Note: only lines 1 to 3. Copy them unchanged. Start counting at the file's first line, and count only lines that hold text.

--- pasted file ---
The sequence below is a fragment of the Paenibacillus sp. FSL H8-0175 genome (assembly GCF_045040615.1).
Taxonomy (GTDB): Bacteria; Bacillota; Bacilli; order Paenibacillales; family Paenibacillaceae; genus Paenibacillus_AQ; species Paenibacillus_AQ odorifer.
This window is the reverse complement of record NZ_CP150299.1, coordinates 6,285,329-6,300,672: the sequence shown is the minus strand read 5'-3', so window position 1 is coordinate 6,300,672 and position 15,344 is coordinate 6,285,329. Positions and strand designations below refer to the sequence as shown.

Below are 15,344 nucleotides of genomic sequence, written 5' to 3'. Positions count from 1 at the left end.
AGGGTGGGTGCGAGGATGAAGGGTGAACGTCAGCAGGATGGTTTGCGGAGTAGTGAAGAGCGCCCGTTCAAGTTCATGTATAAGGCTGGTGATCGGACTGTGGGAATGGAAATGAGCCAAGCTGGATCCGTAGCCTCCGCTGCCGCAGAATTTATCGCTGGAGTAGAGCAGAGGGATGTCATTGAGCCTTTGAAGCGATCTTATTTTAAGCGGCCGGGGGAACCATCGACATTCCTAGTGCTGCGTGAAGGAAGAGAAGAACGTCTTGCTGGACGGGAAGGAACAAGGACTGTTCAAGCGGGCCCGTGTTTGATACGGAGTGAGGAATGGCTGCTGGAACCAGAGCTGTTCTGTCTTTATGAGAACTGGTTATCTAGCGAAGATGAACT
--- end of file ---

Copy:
The sequence below is a fragment of the Paenibacillus sp. FSL H8-0175 genome (assembly GCF_045040615.1).
Taxonomy (GTDB): Bacteria; Bacillota; Bacilli; order Paenibacillales; family Paenibacillaceae; genus Paenibacillus_AQ; species Paenibacillus_AQ odorifer.
This window is the reverse complement of record NZ_CP150299.1, coordinates 6,285,329-6,300,672: the sequence shown is the minus strand read 5'-3', so window position 1 is coordinate 6,300,672 and position 15,344 is coordinate 6,285,329. Positions and strand designations below refer to the sequence as shown.